The Conference also featured a keynote address from the Minister of Conservation at which the Government announced new funding for shellfish restoration (see: https://www.beehive.govt.nz/release/government-helps-fund-efforts-restore-shellfish-beds-hauraki-gulf) and several youth focused elements including a youth panel, virtual reality experience by NZ Geographic and BLAKE, and a view of the future from Young Ocean Explorers. Finally, conference participants worked together on the elements for a potential future vision for the Marine Park.

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Ghost fishing removes ocean trash

“In the 1980s I helped my Grandfather sink his old freezer in the harbour. It was a fun outing and a good challenge, afterwards I wondered what might inhabit the new white cave on the seafloor. Now days we all know better and I hate to think what toxic chemicals leaked out of that old machine and poisoned the bay,” anonymous New Zealander

A recent Ghost Fishing New Zealand event was held in Okahu Bay to help clean up the seafloor. The detrimental effects of lost fishing gear and rubbish was documented through video and photography.

Over the last four years, Ghost Fishing New Zealand (GFNZ) has worked diligently in cleaning open water spaces. These divers were inspired by overseas divers and named themselves after the ghost nets lost by commercial fishers that they retrieve. The team often pull tonnes of rubbish up from the deep in just a few hours using lift bags.

A station is set up at the event dedicated to sifting through the collection to extract mobile marine life from the rubbish.

“My job was to photograph the species as they were being removed by volunteers under the supervision of marine biologist Eddie van Halen Howard. Adults and children alike crowded around each piece of trash as it came ashore and Eddie enthusiastically identified and told stories about each animal,” – Shaun Lee

The highlight has to be this rarely seen Porcelain Crab (Petrocheles spinosus). It seems to be the first photograph of its species in the wild, though in this case the habitat had been moved.”

If you would like more information about Ghost Fishing NZ, please visit them here or better yet follow them on Facebook.

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The essence of Hauturu captured in newly released book

It was a momentous occasion.

A newly released book captures the significance of Hauturu Little Barrier Island and the ecological identity of this wonderful natural reserve.

Hauturu: History, flora and fauna of Little Barrier Island was launched at the Auckland Museum in September featuring key note speakers including editors Lyn Wade and Dick Veitch, along with The Little Barrier Supporters Trust patron Ruud Kleinpaste.

One of the evening’s highlights were the key insights, examples and experiences from the speakers who spoke about the historical significance of Hauturu and about the future of conservation in Aotearoa New Zealand.

Marine protection for the Hauraki Gulf was also noted as a shared vision for many who live, work and thrive on the Gulf.

Representatives of Ngati Whatua Orākei and Ngati Manuhiri also welcomed the crowd of several hundred attendees and highlighted the importance of Hauturu to mana whenua.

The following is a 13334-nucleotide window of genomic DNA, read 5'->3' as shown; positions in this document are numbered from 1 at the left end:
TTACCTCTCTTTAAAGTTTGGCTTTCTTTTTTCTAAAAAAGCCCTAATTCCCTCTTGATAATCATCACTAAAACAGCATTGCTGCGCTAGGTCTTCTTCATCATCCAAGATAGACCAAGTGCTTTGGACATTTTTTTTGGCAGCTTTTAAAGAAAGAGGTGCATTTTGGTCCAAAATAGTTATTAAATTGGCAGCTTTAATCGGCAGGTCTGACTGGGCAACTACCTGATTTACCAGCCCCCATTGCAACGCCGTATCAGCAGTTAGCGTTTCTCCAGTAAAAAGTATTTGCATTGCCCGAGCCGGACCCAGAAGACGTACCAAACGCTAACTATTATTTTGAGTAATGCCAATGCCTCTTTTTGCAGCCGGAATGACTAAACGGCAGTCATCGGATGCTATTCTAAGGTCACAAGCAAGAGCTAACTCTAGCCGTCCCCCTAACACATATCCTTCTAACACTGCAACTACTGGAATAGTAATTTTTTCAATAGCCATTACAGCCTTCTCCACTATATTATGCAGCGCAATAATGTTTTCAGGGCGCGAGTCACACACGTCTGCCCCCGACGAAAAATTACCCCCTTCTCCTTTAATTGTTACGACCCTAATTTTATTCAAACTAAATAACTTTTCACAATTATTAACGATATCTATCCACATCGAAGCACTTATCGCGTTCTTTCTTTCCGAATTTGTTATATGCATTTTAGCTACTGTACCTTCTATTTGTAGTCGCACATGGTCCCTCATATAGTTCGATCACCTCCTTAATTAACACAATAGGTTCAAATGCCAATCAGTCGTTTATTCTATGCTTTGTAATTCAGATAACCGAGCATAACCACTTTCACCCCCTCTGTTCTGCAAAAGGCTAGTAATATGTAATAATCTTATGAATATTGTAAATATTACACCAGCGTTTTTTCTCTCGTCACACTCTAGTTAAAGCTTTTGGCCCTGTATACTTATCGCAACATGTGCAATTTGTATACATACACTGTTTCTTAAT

This important piece of literature is now available from booksellers nationwide. However, for those who wish to support the work of the Littler Barrier Island (Hauturu) Supporters Trust we encourage you to purchase a copy directly from the Trust.

For more information or to purchase a book, please follow the link below to the Trust’s website.

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Call to action as sediment threatens giant Kokopu

Conservationists are calling for continued action amid the increasing impact sediment is having on giant kokopu, one of Auckland’s rarest whitebait species.

The urgency comes from Auckland Council’s Freshwater Senior Regional Adviser Matt Bloxham, who says “Auckland doesn’t appear to have enough giant kokopu stream (source) populations to maintain high recruitment, because oceanic larval stocks are becoming depleted.”

Like other whitebait species, the young of giant kokopu spend time developing in the ocean before returning to adult habitat as whitebait in spring. “As adult populations are lost, we potentially add to this problem by reducing the oceanic larval pool and therefore also recruitment back into adult stream habitat.” Matt adds, “It’s akin to young kiwi folk going off on their OE but never returning home. Fewer young fish come back, the population ages and eventually dies out”.

This sediment issue is implicated in the noted decline of giant kokopu populations nationally and throughout mainland Auckland.

A remnant population at West Hoe Heights in Orewa was lost recently due to unmitigated sediment loss from a housing development into a nearby giant kokopu wetland. The Nukumea population in the neighbouring catchment is now coming under similar pressure.

A recent stocktake of known giant kokopu sites on the mainland found no fish at any of the 25-former giant kokopu sites. A handful of new (mainly island) sites have been found since, but they contain on average fewer than half a dozen fish and in some streams, a solitary fish remains.

However, the discovery of three geographically overlapping giant kokopu ranges on the south-eastern corner of Waiheke Island and another in Waitakere Regional Park increases the prospect of the species enduring in Auckland.